22,000 children severely obese at the end of primary school

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The number of children in the last year of primary school severely obese is almost double that of those in Reception, according to a new analysis by the Local Government Association.

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The LGA said that this shows that children are gaining weight at a drastic level as they move through primary school.

The first data of its kind for 2016/17, which was given to the LGA by the National Child Measurement Programme, shows that:

  • In Year 6 22,646 out of 556,452 10- and 11-year-old children (4.1 per cent) are classed as severely obese – the most overweight scale.
  • In Reception 14,787 out of 629,359 children (2.35 per cent) of four-and five-year-olds are classed as severely obese.

The LGA said the figures were a ‘wake-up call’ for action to tackle the obesity crisis, which is costing the NHS £5 billion a year.

NCMP data shows one in five 10 and 11-year-olds are obese and one in 10 four and five-year-olds are obese. If those who are overweight are included, the rates rise to a third and a fifth respectively.

Severe obesity rates vary significantly by area and are highest in children living in the most deprived towns and cities, and those from BME groups, which the LGA says suggests a need for the development and evaluation of more targeted evaluations.

Childhood obesity has been described as one of the most serious public health challenges for the 21st century by the World Health Organisation. The UK is the most obese nation in Western Europe and the sixth most obese in the world, according to analysis by the Organisation for Economic Co-operation and Development.

For most adults, a BMI of 40 or above means a person is severely obese – at least 60 per cent higher than the upper healthy weight BMI limit of 24.9.

Severe obesity puts people at serious health risks, including diabetes, heart disease, stroke and cancer - obesity is the second biggest cause of cancer. It can also shorten a person’s life by 10 years – an equivalent loss to the effects of lifelong smoking.

Despite budget cuts, councils are spending more on running effective prevention schemes to help children stay healthy, which is key to tackling the child obesity crisis and reducing future costs to hospital, health and social care services.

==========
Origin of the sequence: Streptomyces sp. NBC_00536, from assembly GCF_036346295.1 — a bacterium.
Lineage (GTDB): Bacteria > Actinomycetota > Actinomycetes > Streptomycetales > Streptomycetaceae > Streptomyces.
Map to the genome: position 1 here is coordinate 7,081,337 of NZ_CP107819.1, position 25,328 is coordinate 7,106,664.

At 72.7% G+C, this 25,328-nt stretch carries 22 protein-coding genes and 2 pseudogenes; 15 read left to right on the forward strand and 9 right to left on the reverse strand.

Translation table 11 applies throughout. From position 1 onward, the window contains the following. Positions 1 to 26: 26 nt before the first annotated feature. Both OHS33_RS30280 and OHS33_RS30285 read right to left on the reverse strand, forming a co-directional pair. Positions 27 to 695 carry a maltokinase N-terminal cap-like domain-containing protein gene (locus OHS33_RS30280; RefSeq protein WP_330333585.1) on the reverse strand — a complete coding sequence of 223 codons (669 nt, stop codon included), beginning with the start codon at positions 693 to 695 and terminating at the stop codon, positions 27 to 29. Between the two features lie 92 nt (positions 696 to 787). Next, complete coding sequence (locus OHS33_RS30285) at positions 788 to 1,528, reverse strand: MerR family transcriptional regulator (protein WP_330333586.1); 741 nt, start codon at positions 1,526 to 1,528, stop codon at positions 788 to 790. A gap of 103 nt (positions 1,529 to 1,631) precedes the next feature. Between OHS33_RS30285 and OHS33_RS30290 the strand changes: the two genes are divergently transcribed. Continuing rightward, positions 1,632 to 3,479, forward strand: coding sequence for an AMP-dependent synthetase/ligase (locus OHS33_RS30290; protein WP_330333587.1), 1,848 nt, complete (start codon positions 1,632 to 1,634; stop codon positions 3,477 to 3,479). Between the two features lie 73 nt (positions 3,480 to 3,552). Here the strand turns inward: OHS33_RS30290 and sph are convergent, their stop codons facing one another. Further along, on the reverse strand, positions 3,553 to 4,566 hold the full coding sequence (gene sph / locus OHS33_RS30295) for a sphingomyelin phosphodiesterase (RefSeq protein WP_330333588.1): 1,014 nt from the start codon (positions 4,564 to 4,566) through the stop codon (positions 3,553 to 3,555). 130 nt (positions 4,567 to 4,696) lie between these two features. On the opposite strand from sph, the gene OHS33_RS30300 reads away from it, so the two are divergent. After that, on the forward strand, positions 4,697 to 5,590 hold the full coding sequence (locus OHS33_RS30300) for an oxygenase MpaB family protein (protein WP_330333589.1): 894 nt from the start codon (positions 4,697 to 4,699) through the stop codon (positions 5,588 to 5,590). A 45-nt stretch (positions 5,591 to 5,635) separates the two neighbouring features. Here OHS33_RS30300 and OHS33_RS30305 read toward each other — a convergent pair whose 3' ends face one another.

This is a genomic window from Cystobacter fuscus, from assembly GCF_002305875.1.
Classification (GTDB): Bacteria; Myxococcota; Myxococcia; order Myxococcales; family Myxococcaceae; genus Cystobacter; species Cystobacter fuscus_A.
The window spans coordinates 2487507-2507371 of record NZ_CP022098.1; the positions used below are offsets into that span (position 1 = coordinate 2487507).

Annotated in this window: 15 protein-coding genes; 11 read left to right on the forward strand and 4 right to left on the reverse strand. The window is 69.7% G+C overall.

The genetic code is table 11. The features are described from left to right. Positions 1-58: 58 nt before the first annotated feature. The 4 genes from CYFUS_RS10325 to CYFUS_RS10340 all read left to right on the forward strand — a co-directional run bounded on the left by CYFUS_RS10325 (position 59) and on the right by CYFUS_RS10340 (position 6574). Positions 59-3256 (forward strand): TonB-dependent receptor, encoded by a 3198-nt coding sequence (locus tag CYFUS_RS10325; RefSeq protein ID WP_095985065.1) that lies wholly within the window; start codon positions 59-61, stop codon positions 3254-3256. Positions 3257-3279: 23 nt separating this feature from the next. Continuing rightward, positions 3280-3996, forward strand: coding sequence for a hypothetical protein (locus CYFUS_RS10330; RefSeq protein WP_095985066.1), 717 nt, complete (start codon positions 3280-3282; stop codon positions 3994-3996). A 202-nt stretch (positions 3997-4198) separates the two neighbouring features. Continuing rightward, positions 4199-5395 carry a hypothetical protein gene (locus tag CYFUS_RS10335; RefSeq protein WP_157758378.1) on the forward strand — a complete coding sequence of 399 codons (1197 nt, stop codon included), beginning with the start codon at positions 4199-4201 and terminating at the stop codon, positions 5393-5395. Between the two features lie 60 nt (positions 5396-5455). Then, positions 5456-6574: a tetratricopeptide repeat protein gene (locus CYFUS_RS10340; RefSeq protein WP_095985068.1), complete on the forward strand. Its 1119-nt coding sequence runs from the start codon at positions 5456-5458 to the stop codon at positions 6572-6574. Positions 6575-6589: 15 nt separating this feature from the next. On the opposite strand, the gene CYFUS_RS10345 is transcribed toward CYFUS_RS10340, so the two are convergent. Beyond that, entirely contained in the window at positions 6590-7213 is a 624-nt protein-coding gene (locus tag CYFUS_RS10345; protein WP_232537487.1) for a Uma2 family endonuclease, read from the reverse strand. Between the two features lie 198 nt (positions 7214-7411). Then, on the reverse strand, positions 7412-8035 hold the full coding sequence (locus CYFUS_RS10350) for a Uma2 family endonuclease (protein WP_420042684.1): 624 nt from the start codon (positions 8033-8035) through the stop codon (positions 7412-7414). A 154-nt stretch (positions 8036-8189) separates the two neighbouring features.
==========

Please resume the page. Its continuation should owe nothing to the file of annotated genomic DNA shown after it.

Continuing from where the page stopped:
Since the responsibility of delivering public health transferred to councils in 2013, local authorities have spent more than £1 billion tackling child and adult obesity, and physical inactivity.

Councils report a 50 per cent increase in spend between 2013/14 and 2016/17 on childhood obesity, and a 60 per cent increase for childhood physical inactivity in the same period.

However, the LGA said that this prevention work, including the ability of councils to provide weight management services for children and adults, is being hampered by a £600 million reduction in councils’ public health budgets by central Government between 2015/16 and 2019/20.

It is calling for the cuts to public health grants to be reversed by the Government and for further reforms to tackle childhood obesity. This includes councils having a say in how and where the soft drinks levy is spent, better labelling on food and drink products, and for councils to be given powers to ban junk food advertising near schools.

Councillor Izzi Seccombe, chairman of the LGA’s Community Wellbeing Board, said, ‘These new figures on severely obese children, who are in the most critical overweight category, are a further worrying wake-up call for urgent joined-up action.

‘The UK is already the most obese nation in western Europe, with one in three 10 and 11-year-olds and one in five four and five-year-olds classed as overweight or obese, respectively.
‘Unless we tackle this obesity crisis, today’s obese children will become tomorrow’s obese adults whose years of healthy life will be shortened by a whole host of health problems including diabetes, cancer and heart disease.

‘Cuts to councils’ public health grants by government are having a significant impact on the many prevention and early intervention services carried out by councils to combat child obesity. This short-sighted approach risks causing NHS costs to snowball due to the ill health consequences of obesity in our younger generation.

‘Following the introduction of the sugar tax, we urge government to publish more details of its obesity strategy and to recognise councils’ key prevention role in tackling one of the greatest public health challenges this nation faces.’

 A Department of Health and Social Care spokesman said, 'Our childhood obesity plan is among the most comprehensive in the world —our sugar tax is funding school sports programmes and nutritious breakfasts for the poorest children, and we’re investing in further research into the links between obesity and inequality.

‘However, we have always been very clear that this is the not the final word on obesity, and we have not ruled out further action if the right results are not seen.’

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